How much faith do investors put in a company that has delivered ground-breaking products and stellar results year after year? Not much it turns out.
Apple Inc.'s share price slid below $400 (U.S.) on Wednesday, continuing its sharp descent from its record high of $702.10 last year.
Investors appear to be demanding new hardware from Apple in return for their loyalty to the stock. With the exception of an updated laptop, Apple hasn't put anything new, sleek and shiny in investors' hands for eight months.
"The lingering risk in the Apple story is that the company can no longer innovate as it did during the Steve Jobs era," says Charlie Wolf, an analyst with Needham & Co. in New York.
After briefly reigning as the world's most valuable company, Apple has watched its valuation plummet 43 per cent from the high reached last September, the month when the latest iPhone model debuted. The stock is down 25 per cent so far this year, compared with a 12 per cent gain for the broader S&P 500.
The few product announcements from Apple over the last year appear to be doing less and less for the company's shares.
News of the fifth generation iPhone last September, pushed the stock higher. But last October's unveiling of a newly designed iMac desktop computer and the iPad mini appeared to have no effect on the sliding share price. And this month's news of a new MacBook Air laptop, combined with a well-reviewed new mobile operating system, failed to inject any energy into the stock.
Complicating matters, sales of existing iPhones – Apple's biggest product category – may be slowing.
Peter Misek, an analyst with Jefferies & Co., estimates that iPhone inventory levels have risen to twice their normal levels at wireless carriers and retailers. The analyst is forecasting that Apple will make only 85 million iPhones, rather than the 110 million he had first forecast, in the second half of this year, Bloomberg reports.
Mr. Misek cut his target on the stock this week to $405 from $420. And Ittai Kidron, of Oppenheimer & Co., set a new price of $460, down from $480.
Apple engineers have made big improvements in the operating system that runs the iPhone and the iPad, enhancing and improving features such as maps and iTunes, once again making the platform "the gold standard" of mobile computing, Mr. Wolf says.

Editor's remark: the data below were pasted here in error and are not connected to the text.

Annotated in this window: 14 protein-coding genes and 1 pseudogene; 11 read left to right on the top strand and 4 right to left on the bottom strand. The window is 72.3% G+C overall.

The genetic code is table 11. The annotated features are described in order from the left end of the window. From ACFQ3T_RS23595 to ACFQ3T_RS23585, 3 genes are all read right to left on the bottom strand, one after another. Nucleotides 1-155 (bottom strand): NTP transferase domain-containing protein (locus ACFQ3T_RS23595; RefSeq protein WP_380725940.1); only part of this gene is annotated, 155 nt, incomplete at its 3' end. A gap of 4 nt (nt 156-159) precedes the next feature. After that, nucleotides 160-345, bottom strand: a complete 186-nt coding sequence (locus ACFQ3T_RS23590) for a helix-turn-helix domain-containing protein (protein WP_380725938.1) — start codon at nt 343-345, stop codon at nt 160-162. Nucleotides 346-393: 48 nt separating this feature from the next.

But tweaks to software will not be enough to maintain Apple's robust rate of growth. It suffered its first annual drop in profit in a decade last quarter and the Street expects a repeat for the current quarter. Mr. Wolf, meanwhile, is forecasting that profit for the full fiscal year will slip 7.9 per cent from a year earlier, on a 10.2 per cent increase in revenue.
To be sure, Apple is still growing at a double-digit rate and now offers a dividend yield of more than 3 per cent. The shares trade at 10.8 times estimated earnings for this fiscal year. That is a significant discount to the 16.8 multiple that the stock has carried on average over the last five years.
Amit Daryanani, of RBC Dominion Securities Inc., groups Apple together with several technology companies that he says have been "overly impacted" by the market correction over the last few weeks. He says the stock offers an attractive opportunity to investors at current prices and should be driven higher when the product dry spell ends in the second half of the year.
For instance, Apple is likely to launch an upgrade to the iPhone 5 as well as a new low-end version of the smartphone in September. Additionally, the iPad lineup should get a refresher later in the year with both a new iPad mini and 9.7-inch iPad tablet, he noted.